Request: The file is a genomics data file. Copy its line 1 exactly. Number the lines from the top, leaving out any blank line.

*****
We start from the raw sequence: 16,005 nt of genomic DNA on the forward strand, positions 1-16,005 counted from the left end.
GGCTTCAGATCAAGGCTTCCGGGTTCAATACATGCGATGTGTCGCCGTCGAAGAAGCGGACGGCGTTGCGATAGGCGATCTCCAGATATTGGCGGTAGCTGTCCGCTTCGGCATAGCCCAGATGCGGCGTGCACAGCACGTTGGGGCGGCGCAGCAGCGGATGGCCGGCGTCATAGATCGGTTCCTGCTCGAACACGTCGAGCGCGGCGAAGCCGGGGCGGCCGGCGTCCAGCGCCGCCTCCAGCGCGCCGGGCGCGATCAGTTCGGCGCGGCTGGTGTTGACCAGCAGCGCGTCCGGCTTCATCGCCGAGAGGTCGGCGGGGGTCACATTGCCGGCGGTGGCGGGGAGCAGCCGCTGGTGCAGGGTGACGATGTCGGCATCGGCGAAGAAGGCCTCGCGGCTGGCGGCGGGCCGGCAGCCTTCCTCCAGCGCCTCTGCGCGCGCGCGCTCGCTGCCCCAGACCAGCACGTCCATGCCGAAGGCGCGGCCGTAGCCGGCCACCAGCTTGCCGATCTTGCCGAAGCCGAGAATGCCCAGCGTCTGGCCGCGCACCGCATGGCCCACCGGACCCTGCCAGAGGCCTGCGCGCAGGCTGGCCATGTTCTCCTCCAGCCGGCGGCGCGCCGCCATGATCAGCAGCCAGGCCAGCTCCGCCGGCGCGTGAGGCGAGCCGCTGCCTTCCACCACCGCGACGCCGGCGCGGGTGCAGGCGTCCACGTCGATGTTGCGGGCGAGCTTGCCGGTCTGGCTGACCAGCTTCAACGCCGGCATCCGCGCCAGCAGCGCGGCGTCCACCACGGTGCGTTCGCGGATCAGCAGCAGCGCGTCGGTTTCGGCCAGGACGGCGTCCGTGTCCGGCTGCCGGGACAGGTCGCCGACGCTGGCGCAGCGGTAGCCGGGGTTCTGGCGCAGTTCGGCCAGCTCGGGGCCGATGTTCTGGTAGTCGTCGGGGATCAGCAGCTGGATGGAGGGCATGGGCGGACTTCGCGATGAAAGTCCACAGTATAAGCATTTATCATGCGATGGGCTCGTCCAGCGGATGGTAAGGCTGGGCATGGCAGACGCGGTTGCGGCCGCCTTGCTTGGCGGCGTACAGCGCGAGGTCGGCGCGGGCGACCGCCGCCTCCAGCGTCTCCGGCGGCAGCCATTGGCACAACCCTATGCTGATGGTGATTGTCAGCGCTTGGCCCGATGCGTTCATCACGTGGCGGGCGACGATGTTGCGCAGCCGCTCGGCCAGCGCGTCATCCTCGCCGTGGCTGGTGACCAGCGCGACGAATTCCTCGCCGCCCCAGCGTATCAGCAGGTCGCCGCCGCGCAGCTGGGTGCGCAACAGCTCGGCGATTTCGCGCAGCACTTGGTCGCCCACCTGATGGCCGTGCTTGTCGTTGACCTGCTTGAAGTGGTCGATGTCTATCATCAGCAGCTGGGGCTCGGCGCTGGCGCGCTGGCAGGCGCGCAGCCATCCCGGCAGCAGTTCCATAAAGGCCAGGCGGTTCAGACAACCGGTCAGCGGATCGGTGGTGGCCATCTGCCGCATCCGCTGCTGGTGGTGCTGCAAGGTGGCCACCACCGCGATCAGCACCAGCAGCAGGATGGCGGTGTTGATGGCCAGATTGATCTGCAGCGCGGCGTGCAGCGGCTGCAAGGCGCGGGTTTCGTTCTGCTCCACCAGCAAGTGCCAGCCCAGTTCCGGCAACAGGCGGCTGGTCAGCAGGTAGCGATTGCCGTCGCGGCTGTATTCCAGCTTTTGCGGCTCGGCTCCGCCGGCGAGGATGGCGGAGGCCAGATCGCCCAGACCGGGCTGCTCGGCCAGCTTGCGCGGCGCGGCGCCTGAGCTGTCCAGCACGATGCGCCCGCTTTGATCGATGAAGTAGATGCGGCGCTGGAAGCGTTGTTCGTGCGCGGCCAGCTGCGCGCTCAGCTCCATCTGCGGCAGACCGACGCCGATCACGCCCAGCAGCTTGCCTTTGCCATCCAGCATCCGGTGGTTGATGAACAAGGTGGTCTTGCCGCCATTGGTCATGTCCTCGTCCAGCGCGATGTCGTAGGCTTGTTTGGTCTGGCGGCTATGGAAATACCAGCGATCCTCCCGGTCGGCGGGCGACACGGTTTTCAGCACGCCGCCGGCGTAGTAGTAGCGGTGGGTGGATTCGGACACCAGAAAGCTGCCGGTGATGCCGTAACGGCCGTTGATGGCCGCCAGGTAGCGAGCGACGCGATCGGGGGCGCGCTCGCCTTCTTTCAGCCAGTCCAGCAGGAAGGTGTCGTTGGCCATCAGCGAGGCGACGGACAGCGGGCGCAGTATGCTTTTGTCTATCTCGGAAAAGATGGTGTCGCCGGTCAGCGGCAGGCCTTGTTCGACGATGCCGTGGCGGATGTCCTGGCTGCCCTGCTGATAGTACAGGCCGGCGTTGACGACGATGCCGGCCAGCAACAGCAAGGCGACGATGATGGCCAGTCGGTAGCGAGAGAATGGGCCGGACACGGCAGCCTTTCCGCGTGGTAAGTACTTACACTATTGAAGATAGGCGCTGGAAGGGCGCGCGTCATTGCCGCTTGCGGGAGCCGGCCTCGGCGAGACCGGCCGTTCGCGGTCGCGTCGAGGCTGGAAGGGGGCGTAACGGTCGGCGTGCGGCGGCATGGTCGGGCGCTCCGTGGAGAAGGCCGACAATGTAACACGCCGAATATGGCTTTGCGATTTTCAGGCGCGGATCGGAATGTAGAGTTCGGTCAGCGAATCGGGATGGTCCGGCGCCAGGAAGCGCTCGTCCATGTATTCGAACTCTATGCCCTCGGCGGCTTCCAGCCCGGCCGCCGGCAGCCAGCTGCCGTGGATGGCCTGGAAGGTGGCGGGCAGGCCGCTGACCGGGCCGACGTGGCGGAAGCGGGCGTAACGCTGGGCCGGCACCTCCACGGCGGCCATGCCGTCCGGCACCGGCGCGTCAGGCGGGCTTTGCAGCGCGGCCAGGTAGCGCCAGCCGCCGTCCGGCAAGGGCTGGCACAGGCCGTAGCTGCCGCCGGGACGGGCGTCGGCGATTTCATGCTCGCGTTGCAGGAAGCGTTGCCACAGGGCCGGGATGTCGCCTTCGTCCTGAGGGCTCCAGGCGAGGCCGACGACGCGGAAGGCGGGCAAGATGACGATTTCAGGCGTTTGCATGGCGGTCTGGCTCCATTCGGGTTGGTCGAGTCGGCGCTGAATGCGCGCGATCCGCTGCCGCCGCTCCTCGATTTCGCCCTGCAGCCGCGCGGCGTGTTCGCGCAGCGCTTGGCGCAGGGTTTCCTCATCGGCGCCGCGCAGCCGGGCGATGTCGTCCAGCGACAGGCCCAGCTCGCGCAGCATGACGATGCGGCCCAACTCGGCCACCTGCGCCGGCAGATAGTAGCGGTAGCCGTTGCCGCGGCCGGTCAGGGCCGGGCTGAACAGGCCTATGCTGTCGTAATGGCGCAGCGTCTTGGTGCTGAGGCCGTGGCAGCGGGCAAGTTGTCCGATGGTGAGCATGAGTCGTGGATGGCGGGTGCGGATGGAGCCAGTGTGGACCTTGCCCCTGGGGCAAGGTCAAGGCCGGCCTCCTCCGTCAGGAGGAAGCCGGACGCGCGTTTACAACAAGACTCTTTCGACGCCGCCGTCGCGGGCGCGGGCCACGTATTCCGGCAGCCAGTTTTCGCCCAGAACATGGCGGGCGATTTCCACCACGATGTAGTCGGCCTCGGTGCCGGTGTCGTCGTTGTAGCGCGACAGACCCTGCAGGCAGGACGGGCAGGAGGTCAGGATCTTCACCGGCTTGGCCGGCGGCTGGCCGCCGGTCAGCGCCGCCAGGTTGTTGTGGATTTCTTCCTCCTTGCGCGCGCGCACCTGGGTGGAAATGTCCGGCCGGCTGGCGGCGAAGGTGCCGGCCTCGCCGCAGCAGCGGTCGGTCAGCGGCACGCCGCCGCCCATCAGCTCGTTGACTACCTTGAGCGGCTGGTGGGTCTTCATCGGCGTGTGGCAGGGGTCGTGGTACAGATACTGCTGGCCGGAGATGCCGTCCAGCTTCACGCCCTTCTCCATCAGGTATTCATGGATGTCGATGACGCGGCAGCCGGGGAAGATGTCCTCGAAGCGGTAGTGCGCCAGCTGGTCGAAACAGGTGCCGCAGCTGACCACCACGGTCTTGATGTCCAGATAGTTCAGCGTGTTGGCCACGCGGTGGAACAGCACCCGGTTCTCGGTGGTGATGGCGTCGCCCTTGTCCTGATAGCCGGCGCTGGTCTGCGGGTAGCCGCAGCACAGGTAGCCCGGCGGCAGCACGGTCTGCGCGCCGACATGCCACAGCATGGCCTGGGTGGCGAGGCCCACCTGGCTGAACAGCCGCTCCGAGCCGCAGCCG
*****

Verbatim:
We start from the raw sequence: 16,005 nt of genomic DNA on the forward strand, positions 1-16,005 counted from the left end.